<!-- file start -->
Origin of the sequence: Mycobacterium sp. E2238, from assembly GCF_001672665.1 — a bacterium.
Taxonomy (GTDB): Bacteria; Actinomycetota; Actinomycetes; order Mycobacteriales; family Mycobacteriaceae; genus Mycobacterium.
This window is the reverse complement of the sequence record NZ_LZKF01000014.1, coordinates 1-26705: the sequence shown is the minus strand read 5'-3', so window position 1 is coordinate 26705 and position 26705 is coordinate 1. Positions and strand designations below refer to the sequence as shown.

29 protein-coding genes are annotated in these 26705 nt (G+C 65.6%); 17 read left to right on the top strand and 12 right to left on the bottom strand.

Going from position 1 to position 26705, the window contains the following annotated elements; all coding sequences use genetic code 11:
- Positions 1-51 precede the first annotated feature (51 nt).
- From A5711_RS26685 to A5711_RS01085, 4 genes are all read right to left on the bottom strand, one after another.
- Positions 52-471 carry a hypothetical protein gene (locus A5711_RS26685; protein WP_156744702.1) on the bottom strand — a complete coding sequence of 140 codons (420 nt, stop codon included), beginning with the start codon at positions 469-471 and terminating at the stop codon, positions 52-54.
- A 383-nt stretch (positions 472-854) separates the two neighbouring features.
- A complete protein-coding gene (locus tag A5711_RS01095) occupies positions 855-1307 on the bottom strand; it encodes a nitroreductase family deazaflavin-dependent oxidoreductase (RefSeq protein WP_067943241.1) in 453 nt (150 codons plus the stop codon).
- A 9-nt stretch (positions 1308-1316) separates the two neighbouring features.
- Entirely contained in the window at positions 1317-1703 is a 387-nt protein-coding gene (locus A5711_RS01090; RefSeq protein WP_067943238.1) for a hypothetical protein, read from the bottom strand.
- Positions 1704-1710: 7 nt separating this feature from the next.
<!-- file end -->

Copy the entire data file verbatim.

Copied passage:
Origin of the sequence: Mycobacterium sp. E2238, from assembly GCF_001672665.1 — a bacterium.
Taxonomy (GTDB): Bacteria; Actinomycetota; Actinomycetes; order Mycobacteriales; family Mycobacteriaceae; genus Mycobacterium.
This window is the reverse complement of the sequence record NZ_LZKF01000014.1, coordinates 1-26705: the sequence shown is the minus strand read 5'-3', so window position 1 is coordinate 26705 and position 26705 is coordinate 1. Positions and strand designations below refer to the sequence as shown.

29 protein-coding genes are annotated in these 26705 nt (G+C 65.6%); 17 read left to right on the top strand and 12 right to left on the bottom strand.

Going from position 1 to position 26705, the window contains the following annotated elements; all coding sequences use genetic code 11:
- Positions 1-51 precede the first annotated feature (51 nt).
- From A5711_RS26685 to A5711_RS01085, 4 genes are all read right to left on the bottom strand, one after another.
- Positions 52-471 carry a hypothetical protein gene (locus A5711_RS26685; protein WP_156744702.1) on the bottom strand — a complete coding sequence of 140 codons (420 nt, stop codon included), beginning with the start codon at positions 469-471 and terminating at the stop codon, positions 52-54.
- A 383-nt stretch (positions 472-854) separates the two neighbouring features.
- A complete protein-coding gene (locus tag A5711_RS01095) occupies positions 855-1307 on the bottom strand; it encodes a nitroreductase family deazaflavin-dependent oxidoreductase (RefSeq protein WP_067943241.1) in 453 nt (150 codons plus the stop codon).
- A 9-nt stretch (positions 1308-1316) separates the two neighbouring features.
- Entirely contained in the window at positions 1317-1703 is a 387-nt protein-coding gene (locus A5711_RS01090; RefSeq protein WP_067943238.1) for a hypothetical protein, read from the bottom strand.
- Positions 1704-1710: 7 nt separating this feature from the next.